Powerful Politicians want to Kill Wind Energy. Why?

By Francis I. Broadhurst

Those who have been touting Massachusetts Military Reservation as the perfect alternative to Nantucket Sound for the first major wind energy park better start questioning who the Alliance the Protect Nantucket Sound really wants to protect. Among their strongest political allies is Republican Senator John Warner of Virginia who tried to sneak an amendment into the defense appropriation bill last year to cripple the Nantucket Wind Park. Mr. Warner seems more interested in doing the bidding of his friends and relatives along the Oyster Harbors-Wianno "gold coast" than protecting the interests of the American people.

Anyone with an ounce of sense must admit that lessening America's dependence on foreign oil and natural gas is far more important than any privileged minority's uninterrupted view of an empty horizon. Yet old Bulls of the Senate like John Warner and our own Senator Ted Kennedy continue to do what they can to destroy prospects of a wind energy project that could open the way for future offshore wind farms to generate electricity without polluting the air and fouling the seas with oil spills.

The Alliance, backed by well-heeled contributors with ties to fossil fuel producers and traditional power generating plants, has maneuvered skillfully to delay approval of the proposed Nantucket Sound Wind Farm. Their game has been and continues to be delay, delay and delay.

As long as money keeps coming in, they will pursue this course of action plotting to make something bad happen to Cape Wind. People calling the shots for the Alliance know how to play the delay game well. They've had a lot of experience killing projects that might produce jobs and wages for middle class workers.

Well, something bad has happened. They dug up another forgettable politician to make mischief. Their new ally is a Republican Senator from Tennessee-former presidential candidate Lamar Alexander whose big contribution to presidential politics was wearing flannel shirts.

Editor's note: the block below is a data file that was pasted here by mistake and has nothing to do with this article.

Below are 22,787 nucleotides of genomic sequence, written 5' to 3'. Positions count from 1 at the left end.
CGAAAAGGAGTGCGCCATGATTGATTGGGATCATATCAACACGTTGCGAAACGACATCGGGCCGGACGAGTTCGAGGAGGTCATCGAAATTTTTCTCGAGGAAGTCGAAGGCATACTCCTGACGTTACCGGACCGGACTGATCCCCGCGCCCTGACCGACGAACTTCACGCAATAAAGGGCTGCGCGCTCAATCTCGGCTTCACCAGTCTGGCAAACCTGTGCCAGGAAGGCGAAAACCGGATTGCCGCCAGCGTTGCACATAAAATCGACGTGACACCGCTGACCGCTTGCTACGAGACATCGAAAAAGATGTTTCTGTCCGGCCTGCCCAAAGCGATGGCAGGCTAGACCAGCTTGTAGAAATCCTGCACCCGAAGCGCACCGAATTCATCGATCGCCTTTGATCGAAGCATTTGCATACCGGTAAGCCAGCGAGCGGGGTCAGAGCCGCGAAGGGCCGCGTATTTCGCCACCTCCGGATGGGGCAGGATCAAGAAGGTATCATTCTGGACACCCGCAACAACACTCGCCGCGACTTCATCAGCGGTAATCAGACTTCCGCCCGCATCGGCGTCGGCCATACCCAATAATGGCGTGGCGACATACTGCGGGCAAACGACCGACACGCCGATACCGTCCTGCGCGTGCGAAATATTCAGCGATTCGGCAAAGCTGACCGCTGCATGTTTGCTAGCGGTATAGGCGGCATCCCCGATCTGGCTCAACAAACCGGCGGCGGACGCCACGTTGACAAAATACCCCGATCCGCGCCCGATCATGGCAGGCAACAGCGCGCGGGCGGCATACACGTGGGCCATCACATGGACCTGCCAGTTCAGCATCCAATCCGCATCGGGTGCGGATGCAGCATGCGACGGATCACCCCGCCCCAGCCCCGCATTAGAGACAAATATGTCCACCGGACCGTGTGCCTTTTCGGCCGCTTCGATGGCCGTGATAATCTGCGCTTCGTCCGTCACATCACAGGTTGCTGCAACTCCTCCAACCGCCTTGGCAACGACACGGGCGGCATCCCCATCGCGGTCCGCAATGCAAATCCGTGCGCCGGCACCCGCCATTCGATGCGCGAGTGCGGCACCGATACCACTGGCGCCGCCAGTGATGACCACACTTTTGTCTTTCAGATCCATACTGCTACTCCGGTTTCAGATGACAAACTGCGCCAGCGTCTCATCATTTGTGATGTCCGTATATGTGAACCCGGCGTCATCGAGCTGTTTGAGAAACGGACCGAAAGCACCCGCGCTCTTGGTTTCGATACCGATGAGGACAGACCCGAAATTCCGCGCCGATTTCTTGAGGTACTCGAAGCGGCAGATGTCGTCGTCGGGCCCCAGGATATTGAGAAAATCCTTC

What do John Warner, Ted Kennedy and Lamar Alexander have in common? Not much except objections to wind turbines. The former two in the mistaken belief it might devalue family property values; the latter for no apparent reason except, perhaps, to protect the TVA's lock hold on power generation in the Tennessee Valley and to guarantee a captive market for coal from Appalachia which produces 376-million tons annually, half of it from strip mining. Tennessee is a small fry in coal production compared to Virginia, Pennsylvania and Kentucky. But coal revenues are still important. Read coal production statistics of other states and you will understand the big money wind energy is up against.

Coal, oil and natural gas producers and nuclear power utilities have all received billions in taxpayer subsidies over the years. The Warner-Alexander Amendment would deny all subsidies to wind energy development interests. That alone could kill not only the Cape Wind project, but also most viable wind energy sites being considered in these United States.

What about the marvelous scheme to put wind turbines at Otis Air Base? Not if the Warner-Alexander amendment passes. Wind turbines would be banned within 20 miles of all military bases, "highly scenic locations and offshore." That leaves "no place"-- the literal translation of utopia.

Whose fault is it? Utopian Susan Nickerson of the Alliance blames Cape Wind because it is the pre-eminent offshore wind project in America.

The Alliance solution? Let's kill it.

With leadership like this we will always be over a barrel,

Broadcast May 20, 2005

Francis' earlier comments on Cape Wind.

Francis I. Broadhurst lives in Centreville and is a regular contributor to the Cape Cod Times and WCAI-WNAN.